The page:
Happy Belated Birthday, Vivaldi!

The miracles of email calendars, Facebook reminders and iBerries aside, apparently it is still possible to forget birthdays in 2011.  I missed two this week, a good friend’s birthday (technically I got the date wrong, but I still missed the date of their birth) and the 333rd birthday of favorite composer Antonio Vivaldi (born March 4, 1678).  Fortunately other people got my friend’s birthday right, and you can always call the living.

As for how many other people remembered the late Vivaldi’s birthday, Bernard Gordillo assembled a geographic collage of standing tributes (let’s hope the local DPW never find that graffiti), while also covering the small distance between contemporary Tehran and seventeenth century Venice.  Google honored Vivaldi last year with a Four Seasons-inspired font but seemed to have forgotten him this year.  Based on morning reading, the respective arts sections for the New York Times, Wall Street Journal, San Francisco Gate and Chicago Tribune made no mention of Vivaldi’s birth.  However The Red Priest does have an active following on Facebook.

Vivaldi’s musical influence has becomes so fundamental as to be unremarkable.  He didn’t invent the three movement, fast-slow-fast, solo concerto form, but his catchy melodies, vivid harmonies and athletic rhythms popularized it.  It helped that the gifted composer was also a phenomenally impressive violinist.  The musical drama of flashy, emotive soloist pitted against massed orchestral foil is now such a standardized form that it invites radically modernist reinterpretation.  Yet Vivaldi, alongside Bach (a huge Vivaldi admirer himself) and later on Mozart, had a huge role in emphasizing this setting against the older concerto grosso style (which Vivaldi also knew his way around).  His experience in opera and sacred music shaped instrumental works into miniature theatrical scenes without words.  For Vivaldi  instrumental and vocal music styles were passing lanes rather than opposite side of the highway, which accounts for a style as recognizable in the concert hall as a Lexus or DeBeers commercial.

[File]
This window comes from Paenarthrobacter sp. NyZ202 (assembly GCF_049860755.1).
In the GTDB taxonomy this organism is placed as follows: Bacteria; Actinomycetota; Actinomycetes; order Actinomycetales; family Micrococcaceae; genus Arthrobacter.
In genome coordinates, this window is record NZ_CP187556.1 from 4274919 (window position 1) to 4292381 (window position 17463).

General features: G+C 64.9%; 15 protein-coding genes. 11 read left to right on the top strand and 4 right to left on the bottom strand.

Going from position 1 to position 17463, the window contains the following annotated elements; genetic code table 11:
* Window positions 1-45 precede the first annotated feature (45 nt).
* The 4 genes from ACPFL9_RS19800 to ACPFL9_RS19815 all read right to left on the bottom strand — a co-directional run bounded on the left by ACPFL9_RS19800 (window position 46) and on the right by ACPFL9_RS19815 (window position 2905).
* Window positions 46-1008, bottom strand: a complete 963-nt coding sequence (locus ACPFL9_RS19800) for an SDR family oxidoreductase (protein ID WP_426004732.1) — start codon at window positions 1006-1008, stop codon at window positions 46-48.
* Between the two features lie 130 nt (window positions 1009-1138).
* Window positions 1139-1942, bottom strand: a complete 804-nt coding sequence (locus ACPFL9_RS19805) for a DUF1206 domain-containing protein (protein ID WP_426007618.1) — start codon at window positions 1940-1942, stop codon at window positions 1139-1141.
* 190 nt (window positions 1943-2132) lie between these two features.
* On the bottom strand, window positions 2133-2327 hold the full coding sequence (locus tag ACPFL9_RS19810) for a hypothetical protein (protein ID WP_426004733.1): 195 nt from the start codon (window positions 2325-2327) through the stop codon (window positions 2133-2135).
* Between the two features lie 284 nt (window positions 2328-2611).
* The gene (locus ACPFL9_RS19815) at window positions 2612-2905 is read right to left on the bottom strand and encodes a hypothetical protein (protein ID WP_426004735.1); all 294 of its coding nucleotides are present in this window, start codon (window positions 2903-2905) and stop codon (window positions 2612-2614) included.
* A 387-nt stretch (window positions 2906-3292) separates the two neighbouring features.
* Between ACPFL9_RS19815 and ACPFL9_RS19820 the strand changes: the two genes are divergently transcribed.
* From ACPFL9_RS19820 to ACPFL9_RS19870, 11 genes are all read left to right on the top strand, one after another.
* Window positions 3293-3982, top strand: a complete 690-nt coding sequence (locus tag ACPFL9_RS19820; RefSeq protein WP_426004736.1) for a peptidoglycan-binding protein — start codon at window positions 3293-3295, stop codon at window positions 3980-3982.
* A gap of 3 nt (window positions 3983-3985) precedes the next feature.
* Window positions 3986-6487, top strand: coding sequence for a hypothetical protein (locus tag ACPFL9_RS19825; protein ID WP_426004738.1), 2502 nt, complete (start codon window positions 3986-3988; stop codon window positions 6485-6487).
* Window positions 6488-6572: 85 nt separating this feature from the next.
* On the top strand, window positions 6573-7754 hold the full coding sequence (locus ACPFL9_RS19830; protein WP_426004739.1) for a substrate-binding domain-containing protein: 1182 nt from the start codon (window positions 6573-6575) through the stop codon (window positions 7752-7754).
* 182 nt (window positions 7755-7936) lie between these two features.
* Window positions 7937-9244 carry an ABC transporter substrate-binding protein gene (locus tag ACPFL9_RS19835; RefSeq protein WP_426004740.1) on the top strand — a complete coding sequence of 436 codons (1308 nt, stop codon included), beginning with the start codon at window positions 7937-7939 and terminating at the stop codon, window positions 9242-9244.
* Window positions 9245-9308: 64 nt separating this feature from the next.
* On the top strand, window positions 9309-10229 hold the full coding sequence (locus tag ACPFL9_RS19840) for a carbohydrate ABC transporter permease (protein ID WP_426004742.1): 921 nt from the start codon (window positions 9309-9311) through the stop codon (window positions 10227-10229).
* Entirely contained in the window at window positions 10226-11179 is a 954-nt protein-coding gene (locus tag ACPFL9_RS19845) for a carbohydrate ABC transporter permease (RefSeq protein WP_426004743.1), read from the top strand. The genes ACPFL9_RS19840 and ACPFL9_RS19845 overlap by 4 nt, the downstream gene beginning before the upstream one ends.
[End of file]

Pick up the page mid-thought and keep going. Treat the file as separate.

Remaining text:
Vivaldi wrote music of immediacy and power that was meant for performance, not dissection or philosophizing.  He also wrote A LOT of it, joking once that he could write a whole concerto faster than a copyist could write out all the parts.  He’ll probably never make it into the “genius” club with prodigies like Mozart or storm-tossed innovators like Beethoven.  Stravinsky quipped that Mozart wrote the same concerto four hundred times, but as long as people continue to play his music, we’ll never hear it the same way twice.

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